When work on a construction project has been completed, the contractor will present an affidavit certifying that the work has been done and payment for such work is due. Affidavits are presented for both progress payments and when the final payment is due. The content of the payment affidavit will generally include a statement to the effect that the contractor has paid its subcontractors and suppliers. If the contractor misrepresents information in the payment affidavit, he may be liable for criminal penalties arising out of such false swearing.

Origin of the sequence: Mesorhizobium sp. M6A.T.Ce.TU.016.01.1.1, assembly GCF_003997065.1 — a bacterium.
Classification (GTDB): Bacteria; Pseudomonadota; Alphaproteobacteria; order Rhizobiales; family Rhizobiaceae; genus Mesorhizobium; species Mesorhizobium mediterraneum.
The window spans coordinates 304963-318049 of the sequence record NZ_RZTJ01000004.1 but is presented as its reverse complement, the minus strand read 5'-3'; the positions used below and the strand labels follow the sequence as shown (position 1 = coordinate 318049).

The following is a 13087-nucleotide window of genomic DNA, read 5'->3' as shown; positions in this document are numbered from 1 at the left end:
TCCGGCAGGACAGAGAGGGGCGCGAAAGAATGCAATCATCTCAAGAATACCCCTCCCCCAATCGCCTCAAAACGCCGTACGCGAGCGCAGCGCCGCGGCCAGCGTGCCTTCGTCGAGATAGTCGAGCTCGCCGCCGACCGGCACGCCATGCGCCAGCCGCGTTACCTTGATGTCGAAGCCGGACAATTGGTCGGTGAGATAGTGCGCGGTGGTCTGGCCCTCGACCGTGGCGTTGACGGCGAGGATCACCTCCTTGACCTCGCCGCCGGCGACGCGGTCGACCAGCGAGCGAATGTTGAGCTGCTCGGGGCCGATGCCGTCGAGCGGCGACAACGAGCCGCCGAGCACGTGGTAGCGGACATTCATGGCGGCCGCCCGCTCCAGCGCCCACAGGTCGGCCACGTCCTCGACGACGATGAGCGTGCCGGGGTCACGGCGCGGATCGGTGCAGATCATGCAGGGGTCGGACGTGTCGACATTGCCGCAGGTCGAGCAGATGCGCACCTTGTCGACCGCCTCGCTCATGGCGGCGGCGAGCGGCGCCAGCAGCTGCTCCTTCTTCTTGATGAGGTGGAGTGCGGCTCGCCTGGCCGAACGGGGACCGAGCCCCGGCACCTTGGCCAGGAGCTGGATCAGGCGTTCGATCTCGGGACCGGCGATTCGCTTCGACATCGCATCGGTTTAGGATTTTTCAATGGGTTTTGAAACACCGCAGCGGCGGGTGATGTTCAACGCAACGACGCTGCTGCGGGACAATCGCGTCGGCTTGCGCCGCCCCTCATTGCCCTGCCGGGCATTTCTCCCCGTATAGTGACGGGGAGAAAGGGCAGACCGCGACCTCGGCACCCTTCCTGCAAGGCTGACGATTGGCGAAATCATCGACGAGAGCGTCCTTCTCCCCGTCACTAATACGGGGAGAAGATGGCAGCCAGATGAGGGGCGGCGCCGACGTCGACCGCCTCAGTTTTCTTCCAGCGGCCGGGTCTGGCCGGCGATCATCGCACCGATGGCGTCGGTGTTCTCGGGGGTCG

The affidavit for final payment is one of the owner's tools for protecting itself against liens on the property. Basically, the contractor must certify that it has paid all its outstanding bills associated with work on the project and that no indebtedness remains for which the owner may be held responsible. When a progress payment affidavit is executed, a lien waiver is generally issued that covers all payments except for those in the future. Sometimes, an owner may demand a waiver for future liens. Though there are contractors willing to agree to such a waiver, the risk of doing so given the owner's future payment obligations can be high.
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